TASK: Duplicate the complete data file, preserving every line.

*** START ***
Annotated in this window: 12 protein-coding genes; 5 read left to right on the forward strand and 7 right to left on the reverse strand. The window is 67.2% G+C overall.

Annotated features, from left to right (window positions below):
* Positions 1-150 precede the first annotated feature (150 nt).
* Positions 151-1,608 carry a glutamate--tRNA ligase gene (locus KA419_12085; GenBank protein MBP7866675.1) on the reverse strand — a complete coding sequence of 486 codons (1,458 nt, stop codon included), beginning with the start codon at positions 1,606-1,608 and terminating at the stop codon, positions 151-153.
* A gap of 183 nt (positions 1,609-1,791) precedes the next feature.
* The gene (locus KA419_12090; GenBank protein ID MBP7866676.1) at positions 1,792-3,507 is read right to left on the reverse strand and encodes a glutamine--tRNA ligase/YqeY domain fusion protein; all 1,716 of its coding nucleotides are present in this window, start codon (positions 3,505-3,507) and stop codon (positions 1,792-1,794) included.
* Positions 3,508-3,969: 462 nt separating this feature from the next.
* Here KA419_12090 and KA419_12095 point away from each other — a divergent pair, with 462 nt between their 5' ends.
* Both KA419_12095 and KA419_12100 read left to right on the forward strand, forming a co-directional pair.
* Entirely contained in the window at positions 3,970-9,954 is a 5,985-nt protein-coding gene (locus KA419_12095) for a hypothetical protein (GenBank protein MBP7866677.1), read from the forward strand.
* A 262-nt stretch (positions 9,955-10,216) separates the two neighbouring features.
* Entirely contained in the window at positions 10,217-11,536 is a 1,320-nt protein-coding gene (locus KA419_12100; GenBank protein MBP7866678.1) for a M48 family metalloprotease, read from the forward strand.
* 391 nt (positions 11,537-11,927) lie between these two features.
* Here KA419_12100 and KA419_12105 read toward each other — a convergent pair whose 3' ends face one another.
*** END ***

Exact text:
Annotated in this window: 12 protein-coding genes; 5 read left to right on the forward strand and 7 right to left on the reverse strand. The window is 67.2% G+C overall.

Annotated features, from left to right (window positions below):
* Positions 1-150 precede the first annotated feature (150 nt).
* Positions 151-1,608 carry a glutamate--tRNA ligase gene (locus KA419_12085; GenBank protein MBP7866675.1) on the reverse strand — a complete coding sequence of 486 codons (1,458 nt, stop codon included), beginning with the start codon at positions 1,606-1,608 and terminating at the stop codon, positions 151-153.
* A gap of 183 nt (positions 1,609-1,791) precedes the next feature.
* The gene (locus KA419_12090; GenBank protein ID MBP7866676.1) at positions 1,792-3,507 is read right to left on the reverse strand and encodes a glutamine--tRNA ligase/YqeY domain fusion protein; all 1,716 of its coding nucleotides are present in this window, start codon (positions 3,505-3,507) and stop codon (positions 1,792-1,794) included.
* Positions 3,508-3,969: 462 nt separating this feature from the next.
* Here KA419_12090 and KA419_12095 point away from each other — a divergent pair, with 462 nt between their 5' ends.
* Both KA419_12095 and KA419_12100 read left to right on the forward strand, forming a co-directional pair.
* Entirely contained in the window at positions 3,970-9,954 is a 5,985-nt protein-coding gene (locus KA419_12095) for a hypothetical protein (GenBank protein MBP7866677.1), read from the forward strand.
* A 262-nt stretch (positions 9,955-10,216) separates the two neighbouring features.
* Entirely contained in the window at positions 10,217-11,536 is a 1,320-nt protein-coding gene (locus KA419_12100; GenBank protein MBP7866678.1) for a M48 family metalloprotease, read from the forward strand.
* 391 nt (positions 11,537-11,927) lie between these two features.
* Here KA419_12100 and KA419_12105 read toward each other — a convergent pair whose 3' ends face one another.